2. “It is easy to see the beginnings of things, and harder to see the ends,” Joan Didion wrote. With my love for photography, its beginnings are harder to see and its ends I easily believe will never come. Perhaps my love is like that of a child to her mother: so innate it abounds undetected. In fact, my earliest memories of photography involve my mother. It is her photo of a Nepalese girl that still sears my mind: dirt clinging to her skin, hair matted against her face, dressed in rough, tearing burlap. She stares back with kohl-smeared eyes: haunting, sad, uncomfortably beautiful.

    When not gazing at old photographs, my mother subjected my brother and me to her lens. “In Nepal, you must ask to take a photograph,” she told us. “Otherwise, they believe you’re stealing their soul.” From then on, my brother refused to pose for her.

    I would find out later, the photo of the Nepalese girl was taken with a telephoto lens. My mother never asked for permission. Still, she stares so directly into the camera. As if knowing her photo was being taken, as if wanting to be captured.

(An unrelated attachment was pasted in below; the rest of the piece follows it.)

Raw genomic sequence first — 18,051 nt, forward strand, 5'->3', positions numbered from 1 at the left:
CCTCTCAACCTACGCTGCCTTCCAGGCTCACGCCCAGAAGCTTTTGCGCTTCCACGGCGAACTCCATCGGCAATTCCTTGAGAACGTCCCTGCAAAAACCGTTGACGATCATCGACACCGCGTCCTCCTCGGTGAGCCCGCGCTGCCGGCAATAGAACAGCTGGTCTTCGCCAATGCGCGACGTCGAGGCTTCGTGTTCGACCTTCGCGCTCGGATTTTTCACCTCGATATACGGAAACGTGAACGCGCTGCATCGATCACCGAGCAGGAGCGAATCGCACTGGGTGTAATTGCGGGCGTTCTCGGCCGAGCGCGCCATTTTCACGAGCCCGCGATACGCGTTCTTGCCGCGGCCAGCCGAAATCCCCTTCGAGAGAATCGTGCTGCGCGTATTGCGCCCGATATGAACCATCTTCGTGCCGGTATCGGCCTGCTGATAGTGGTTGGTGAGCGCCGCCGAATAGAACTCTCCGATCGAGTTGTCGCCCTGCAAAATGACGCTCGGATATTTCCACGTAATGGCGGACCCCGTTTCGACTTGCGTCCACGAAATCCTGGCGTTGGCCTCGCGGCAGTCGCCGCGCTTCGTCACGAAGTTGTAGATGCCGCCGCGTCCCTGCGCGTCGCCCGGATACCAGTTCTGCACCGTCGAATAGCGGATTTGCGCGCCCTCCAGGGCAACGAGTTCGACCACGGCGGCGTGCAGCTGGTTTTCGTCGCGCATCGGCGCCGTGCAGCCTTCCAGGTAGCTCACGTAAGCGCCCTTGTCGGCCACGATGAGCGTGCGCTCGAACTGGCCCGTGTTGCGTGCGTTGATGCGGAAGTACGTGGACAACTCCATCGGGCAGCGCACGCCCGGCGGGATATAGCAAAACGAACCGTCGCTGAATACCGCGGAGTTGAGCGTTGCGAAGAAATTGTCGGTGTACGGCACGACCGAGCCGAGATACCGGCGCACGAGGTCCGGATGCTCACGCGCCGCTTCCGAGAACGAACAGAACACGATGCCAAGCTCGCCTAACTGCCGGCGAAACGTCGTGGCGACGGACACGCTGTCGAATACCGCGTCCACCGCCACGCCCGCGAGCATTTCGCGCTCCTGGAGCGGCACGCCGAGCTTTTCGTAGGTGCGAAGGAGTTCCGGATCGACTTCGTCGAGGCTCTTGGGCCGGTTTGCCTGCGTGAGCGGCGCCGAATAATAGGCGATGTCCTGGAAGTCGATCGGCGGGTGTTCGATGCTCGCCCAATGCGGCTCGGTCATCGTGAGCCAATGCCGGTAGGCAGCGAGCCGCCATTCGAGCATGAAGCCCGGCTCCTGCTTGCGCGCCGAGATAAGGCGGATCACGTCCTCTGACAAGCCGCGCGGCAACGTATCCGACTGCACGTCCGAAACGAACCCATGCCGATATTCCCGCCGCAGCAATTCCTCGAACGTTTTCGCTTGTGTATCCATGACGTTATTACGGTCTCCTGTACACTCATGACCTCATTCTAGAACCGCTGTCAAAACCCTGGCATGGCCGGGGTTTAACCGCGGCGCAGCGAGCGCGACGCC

I tell you this only because I realize my beliefs about photography, good photography, hinge upon that old photo and that old story. Photos should provide an element of escape: a medium to experience and relish in beauty, in an irreplaceable moment. But escape without reflection  - of reality, the subject, the self, and hopefully, humanity - remains artifice and artifice disinterests me. Unkempt rawness in a photo attracts me: the capture and reveal of the subject’s soul – so piercing, the beholders own breaks in two.


  3. "Very little grows on jagged rock.
    Be ground.  Be crumbled.
    So wild flowers will come up
    Where you are.

    You have been stony for too many years.
    Try something different.

    - Rumi



  5. modusops:

    Passing Showers.

    Monet by Mark





  9. My dear,
    Find what you love and let it kill you.
    Let it drain you of your all.
    Let it cling onto your back and weigh you down into eventual nothingness.
    Let it kill you and let it devour your remains.
    For all things will kill you, both slowly and fastly, but it’s much better to be killed by a lover.
    — Charles Bukowski